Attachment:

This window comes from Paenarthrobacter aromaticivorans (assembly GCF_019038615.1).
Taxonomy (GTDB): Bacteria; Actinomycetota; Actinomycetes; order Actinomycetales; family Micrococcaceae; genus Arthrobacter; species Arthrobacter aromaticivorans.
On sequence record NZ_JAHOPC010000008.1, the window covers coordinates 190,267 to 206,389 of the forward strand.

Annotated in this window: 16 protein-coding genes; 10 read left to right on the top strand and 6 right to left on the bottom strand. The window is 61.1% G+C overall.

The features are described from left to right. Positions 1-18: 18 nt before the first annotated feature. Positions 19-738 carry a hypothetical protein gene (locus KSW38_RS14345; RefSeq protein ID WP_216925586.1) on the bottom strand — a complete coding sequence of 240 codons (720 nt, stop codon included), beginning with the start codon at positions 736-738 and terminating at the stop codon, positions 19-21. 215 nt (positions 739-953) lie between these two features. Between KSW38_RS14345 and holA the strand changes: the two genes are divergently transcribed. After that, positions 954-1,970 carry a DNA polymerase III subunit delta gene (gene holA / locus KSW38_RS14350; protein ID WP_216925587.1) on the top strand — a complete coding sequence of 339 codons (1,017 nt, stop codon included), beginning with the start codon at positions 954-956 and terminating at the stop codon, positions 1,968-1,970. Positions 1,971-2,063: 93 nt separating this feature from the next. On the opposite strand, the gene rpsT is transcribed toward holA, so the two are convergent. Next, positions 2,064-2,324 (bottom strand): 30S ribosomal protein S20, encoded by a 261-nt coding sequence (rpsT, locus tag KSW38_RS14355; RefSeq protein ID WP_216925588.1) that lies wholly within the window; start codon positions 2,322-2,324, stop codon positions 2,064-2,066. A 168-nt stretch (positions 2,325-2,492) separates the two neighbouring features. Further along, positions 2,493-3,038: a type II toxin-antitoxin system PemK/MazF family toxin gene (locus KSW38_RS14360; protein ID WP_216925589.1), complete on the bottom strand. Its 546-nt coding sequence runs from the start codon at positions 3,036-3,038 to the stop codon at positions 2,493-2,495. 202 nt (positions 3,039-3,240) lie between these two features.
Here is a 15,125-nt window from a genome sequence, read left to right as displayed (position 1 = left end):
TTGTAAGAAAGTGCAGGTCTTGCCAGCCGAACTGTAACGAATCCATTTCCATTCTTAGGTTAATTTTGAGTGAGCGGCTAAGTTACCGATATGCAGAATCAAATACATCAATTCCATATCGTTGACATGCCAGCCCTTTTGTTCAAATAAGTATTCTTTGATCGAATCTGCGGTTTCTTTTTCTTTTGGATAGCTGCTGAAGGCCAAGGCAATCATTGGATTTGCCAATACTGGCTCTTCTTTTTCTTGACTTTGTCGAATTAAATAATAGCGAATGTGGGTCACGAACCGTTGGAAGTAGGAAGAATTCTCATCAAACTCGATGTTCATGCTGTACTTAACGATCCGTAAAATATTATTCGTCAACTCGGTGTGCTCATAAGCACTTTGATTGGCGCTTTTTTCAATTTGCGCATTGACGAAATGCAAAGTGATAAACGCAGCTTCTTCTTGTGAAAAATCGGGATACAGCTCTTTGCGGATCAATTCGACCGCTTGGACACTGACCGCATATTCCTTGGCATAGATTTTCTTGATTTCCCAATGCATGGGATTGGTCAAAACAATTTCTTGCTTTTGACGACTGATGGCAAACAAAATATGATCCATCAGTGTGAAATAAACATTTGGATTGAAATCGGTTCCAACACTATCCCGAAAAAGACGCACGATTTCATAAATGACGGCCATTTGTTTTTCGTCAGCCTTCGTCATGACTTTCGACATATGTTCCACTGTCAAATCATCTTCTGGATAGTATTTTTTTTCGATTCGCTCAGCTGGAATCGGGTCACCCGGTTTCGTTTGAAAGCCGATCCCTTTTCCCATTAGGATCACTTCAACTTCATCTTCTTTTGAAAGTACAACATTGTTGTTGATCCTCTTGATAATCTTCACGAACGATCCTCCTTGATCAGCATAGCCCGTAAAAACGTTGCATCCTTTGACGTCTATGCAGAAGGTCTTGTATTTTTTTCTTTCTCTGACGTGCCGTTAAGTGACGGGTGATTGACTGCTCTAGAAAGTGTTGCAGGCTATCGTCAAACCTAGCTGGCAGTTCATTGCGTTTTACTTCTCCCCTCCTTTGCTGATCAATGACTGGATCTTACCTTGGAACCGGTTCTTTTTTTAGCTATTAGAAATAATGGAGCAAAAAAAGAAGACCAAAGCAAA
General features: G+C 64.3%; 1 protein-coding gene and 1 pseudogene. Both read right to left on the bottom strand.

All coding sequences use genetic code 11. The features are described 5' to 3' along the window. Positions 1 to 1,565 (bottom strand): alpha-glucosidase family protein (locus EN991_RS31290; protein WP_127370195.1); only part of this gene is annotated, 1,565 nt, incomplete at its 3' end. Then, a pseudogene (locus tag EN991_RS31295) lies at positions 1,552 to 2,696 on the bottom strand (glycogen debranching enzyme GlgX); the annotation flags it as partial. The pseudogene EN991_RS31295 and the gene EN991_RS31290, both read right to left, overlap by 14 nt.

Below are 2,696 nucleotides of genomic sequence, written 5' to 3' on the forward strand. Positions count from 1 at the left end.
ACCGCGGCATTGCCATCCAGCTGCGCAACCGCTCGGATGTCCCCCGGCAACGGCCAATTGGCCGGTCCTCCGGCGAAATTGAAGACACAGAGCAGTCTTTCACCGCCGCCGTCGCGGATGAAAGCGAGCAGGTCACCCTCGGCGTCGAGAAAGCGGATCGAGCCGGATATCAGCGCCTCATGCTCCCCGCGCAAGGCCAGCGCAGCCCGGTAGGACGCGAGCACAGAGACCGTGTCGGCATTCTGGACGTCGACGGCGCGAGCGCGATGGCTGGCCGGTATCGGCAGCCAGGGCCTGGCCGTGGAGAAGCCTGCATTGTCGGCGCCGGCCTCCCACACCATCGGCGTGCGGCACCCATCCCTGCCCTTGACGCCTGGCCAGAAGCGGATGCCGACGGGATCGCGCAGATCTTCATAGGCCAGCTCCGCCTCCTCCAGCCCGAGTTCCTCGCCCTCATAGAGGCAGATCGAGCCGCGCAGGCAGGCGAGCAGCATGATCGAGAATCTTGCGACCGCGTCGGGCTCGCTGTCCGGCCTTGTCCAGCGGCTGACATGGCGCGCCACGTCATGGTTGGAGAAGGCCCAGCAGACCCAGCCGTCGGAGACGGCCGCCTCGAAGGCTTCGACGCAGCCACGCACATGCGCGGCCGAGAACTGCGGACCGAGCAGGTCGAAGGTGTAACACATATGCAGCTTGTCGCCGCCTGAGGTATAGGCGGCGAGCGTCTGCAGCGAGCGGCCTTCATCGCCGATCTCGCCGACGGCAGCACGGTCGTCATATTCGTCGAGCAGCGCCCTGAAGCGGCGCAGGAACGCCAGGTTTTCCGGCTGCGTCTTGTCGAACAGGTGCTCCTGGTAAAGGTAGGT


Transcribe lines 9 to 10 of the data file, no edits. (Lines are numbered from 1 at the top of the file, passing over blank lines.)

All coding sequences use genetic code 11. The features are described 5' to 3' along the window. Positions 1 to 1,565 (bottom strand): alpha-glucosidase family protein (locus EN991_RS31290; protein WP_127370195.1); only part of this gene is annotated, 1,565 nt, incomplete at its 3' end. Then, a pseudogene (locus tag EN991_RS31295) lies at positions 1,552 to 2,696 on the bottom strand (glycogen debranching enzyme GlgX); the annotation flags it as partial. The pseudogene EN991_RS31295 and the gene EN991_RS31290, both read right to left, overlap by 14 nt.

Below are 2,696 nucleotides of genomic sequence, written 5' to 3' on the forward strand. Positions count from 1 at the left end.